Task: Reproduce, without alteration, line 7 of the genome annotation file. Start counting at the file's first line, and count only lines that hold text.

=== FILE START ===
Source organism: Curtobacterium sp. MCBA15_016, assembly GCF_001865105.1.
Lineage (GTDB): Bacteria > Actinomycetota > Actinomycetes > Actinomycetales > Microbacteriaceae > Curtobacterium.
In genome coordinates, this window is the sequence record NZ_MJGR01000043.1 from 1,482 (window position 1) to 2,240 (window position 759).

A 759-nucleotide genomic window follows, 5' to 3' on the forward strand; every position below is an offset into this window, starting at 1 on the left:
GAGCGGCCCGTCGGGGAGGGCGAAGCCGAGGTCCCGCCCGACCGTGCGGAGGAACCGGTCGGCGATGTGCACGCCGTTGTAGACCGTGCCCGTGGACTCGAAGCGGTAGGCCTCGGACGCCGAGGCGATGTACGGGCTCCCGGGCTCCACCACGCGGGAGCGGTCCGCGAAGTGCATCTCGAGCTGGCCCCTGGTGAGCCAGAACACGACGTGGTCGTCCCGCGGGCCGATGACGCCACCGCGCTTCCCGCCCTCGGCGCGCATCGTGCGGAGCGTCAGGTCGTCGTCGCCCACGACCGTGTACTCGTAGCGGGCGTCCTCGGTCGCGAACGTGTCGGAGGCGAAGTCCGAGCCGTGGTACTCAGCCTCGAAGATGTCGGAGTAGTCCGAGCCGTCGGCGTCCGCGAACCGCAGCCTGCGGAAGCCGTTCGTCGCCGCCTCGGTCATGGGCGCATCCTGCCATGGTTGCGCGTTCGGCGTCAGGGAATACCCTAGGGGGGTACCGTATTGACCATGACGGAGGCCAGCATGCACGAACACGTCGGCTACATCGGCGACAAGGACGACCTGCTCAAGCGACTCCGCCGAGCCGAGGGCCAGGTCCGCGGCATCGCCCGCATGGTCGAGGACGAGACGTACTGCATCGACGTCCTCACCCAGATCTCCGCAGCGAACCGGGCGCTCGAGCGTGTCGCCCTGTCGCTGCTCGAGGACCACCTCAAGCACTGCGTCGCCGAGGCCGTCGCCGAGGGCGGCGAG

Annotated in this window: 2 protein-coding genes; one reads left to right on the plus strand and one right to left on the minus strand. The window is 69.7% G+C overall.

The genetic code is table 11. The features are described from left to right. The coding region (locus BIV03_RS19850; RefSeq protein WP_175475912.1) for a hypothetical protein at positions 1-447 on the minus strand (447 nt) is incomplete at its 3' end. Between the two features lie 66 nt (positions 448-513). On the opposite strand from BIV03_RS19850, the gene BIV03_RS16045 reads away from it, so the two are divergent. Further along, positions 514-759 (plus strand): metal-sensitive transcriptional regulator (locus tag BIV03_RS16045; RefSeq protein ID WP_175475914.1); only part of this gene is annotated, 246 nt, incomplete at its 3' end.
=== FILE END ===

The genetic code is table 11. The features are described from left to right. The coding region (locus BIV03_RS19850; RefSeq protein WP_175475912.1) for a hypothetical protein at positions 1-447 on the minus strand (447 nt) is incomplete at its 3' end. Between the two features lie 66 nt (positions 448-513). On the opposite strand from BIV03_RS19850, the gene BIV03_RS16045 reads away from it, so the two are divergent. Further along, positions 514-759 (plus strand): metal-sensitive transcriptional regulator (locus tag BIV03_RS16045; RefSeq protein ID WP_175475914.1); only part of this gene is annotated, 246 nt, incomplete at its 3' end.